Top city execs sleep out to raise
$1 million for homeless kids
Sleeping out in support of homeless kids at Covenant House (l t o r): Paula Courtney, president, Verde Group, Duncan Hannay, event committee chair and president, Davis & Henderson Ltd., Amanda Lang, journalist, Jeffrey Orridge, CFL commissioner, Patrick Nangle, Purolator president and CEO, Bruce Rivers, Covenant House executive director, Christina Woronchak, American Express Global Business Travel vice president, business development, and Carmen Fortino, Metro Ontario division head and senior vice president.
TORONTO, ON, November 20, 2015 – Seventy-one of the city’s top business and community leaders slept out last night and raised more than $1 million for homeless kids at Covenant House. With only a sleeping bag and cardboard, participants in the fourth annual Covenant House Executive Sleep Out spent the night on the cold pavement in freezing temperatures.
Led by Honorary Chair Jeffrey Orridge, CFL commissioner, participants included Carmen Fortino, Metro Ontario division head and senior vice president, Doug Mizzi, TJX Canada president, Christina Woronchak, American Express Global Business Travel vice president, business development, Dan Payne, a star of CTV’s Alice I Think!, Patrick Nangle, Purolator president, Amanda Lang, journalist, Police Chief Mark Saunders, and Event Committee Chair Duncan Hannay, president, Davis & Henderson Ltd.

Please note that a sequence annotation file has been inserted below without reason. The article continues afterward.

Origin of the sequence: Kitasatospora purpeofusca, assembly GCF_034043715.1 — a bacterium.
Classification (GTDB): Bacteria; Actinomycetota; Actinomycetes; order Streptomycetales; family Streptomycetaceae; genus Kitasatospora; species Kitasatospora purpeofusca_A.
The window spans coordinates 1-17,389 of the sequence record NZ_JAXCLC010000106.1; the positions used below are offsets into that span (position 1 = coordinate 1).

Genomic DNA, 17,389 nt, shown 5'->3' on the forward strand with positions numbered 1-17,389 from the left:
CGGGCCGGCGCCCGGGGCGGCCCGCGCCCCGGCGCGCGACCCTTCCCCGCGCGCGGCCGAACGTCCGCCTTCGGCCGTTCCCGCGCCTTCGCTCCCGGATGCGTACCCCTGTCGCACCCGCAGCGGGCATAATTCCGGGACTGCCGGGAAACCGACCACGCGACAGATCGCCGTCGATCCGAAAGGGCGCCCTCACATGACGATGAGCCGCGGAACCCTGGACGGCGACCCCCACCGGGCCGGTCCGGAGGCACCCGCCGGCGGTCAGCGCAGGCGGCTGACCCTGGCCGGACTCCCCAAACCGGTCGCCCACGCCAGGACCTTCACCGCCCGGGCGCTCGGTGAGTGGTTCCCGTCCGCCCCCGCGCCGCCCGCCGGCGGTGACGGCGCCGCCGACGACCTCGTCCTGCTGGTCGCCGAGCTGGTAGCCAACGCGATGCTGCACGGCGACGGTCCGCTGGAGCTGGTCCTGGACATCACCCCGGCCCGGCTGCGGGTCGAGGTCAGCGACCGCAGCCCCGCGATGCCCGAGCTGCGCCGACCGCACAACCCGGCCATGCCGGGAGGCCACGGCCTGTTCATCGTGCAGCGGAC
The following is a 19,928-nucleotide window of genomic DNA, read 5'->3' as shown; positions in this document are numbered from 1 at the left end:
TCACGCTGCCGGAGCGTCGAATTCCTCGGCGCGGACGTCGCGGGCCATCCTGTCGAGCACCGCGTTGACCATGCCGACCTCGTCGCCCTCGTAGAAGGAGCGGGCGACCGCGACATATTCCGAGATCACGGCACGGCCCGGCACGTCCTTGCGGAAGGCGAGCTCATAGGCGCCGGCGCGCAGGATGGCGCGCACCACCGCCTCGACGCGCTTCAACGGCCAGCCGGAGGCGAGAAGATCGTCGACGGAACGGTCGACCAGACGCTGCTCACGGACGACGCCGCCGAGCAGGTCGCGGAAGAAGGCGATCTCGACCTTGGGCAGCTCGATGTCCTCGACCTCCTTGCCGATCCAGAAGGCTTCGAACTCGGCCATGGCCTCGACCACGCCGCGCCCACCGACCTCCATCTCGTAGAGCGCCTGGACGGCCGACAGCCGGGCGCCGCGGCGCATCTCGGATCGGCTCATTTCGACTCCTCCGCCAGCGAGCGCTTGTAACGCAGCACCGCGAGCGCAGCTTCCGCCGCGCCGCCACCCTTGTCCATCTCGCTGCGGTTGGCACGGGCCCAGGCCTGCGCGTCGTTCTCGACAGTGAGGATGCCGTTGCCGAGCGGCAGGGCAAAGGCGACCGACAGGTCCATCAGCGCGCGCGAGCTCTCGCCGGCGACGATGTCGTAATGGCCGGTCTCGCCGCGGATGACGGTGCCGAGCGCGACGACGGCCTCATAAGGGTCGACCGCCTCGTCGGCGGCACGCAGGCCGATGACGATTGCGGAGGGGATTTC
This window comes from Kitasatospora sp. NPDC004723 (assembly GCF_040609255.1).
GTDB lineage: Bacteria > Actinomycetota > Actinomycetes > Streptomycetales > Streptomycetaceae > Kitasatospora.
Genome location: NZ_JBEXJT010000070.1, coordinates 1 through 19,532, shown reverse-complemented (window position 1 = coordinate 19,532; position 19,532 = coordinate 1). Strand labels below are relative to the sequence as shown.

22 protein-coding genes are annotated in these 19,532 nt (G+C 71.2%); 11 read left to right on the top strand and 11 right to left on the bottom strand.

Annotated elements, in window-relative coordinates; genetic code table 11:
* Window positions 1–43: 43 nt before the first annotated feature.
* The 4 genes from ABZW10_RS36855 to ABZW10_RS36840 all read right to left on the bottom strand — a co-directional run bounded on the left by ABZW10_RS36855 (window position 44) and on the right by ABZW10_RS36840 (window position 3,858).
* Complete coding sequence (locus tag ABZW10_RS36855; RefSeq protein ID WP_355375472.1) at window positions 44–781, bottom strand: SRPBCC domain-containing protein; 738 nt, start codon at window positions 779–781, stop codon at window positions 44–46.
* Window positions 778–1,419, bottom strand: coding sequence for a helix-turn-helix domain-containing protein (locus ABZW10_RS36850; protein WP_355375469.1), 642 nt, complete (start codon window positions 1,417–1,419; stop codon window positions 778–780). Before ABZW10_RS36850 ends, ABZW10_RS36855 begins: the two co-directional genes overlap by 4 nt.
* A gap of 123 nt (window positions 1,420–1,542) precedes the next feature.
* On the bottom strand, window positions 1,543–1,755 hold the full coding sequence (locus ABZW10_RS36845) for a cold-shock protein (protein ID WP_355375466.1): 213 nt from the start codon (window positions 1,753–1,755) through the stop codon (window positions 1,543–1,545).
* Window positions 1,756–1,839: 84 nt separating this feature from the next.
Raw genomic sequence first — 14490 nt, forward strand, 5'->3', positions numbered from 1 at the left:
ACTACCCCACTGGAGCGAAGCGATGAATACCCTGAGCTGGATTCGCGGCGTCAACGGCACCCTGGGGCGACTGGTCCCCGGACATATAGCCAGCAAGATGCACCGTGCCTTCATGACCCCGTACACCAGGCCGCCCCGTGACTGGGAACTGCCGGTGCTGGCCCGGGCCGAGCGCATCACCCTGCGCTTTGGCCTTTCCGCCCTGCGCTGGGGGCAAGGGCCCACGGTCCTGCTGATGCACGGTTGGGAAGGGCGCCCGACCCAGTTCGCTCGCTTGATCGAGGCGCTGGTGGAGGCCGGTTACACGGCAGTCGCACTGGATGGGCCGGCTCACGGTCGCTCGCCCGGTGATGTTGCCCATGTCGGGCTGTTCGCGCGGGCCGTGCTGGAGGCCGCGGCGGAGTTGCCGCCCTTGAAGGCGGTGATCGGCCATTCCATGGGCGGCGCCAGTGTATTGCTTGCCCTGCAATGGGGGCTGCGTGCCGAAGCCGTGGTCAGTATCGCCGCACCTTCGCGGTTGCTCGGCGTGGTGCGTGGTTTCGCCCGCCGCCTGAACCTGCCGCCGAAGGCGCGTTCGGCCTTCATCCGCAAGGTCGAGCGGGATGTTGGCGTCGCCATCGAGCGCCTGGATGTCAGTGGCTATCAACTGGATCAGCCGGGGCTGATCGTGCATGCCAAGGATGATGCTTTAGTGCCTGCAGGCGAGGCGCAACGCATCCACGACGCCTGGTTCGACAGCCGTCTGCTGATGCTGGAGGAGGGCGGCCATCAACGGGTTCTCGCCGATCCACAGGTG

“Last night was only a small glimpse of the hardship homeless kids can face on the street,” says Bruce Rivers, executive director of the country’s largest agency for homeless youth who also slept out. Covenant House serves as many as 250 youth daily every year. To date the Sleep Out event has raised almost $3.3 million.
“We are so grateful for the tremendous support this event receives from the business community to help us raise funds and to shed light on the plight of homeless youth,” Rivers adds.
More than a place to stay, Covenant House provides 24/7 crisis shelter and longer-term residential programs for at-risk, homeless and trafficked youth, along with comprehensive services, including education, counselling, health care, employment assistance, job training, and aftercare. To do all this, the agency relies on donors for about 80 percent of its $22.8-million annual operating budget.
Contact: Rose Cino
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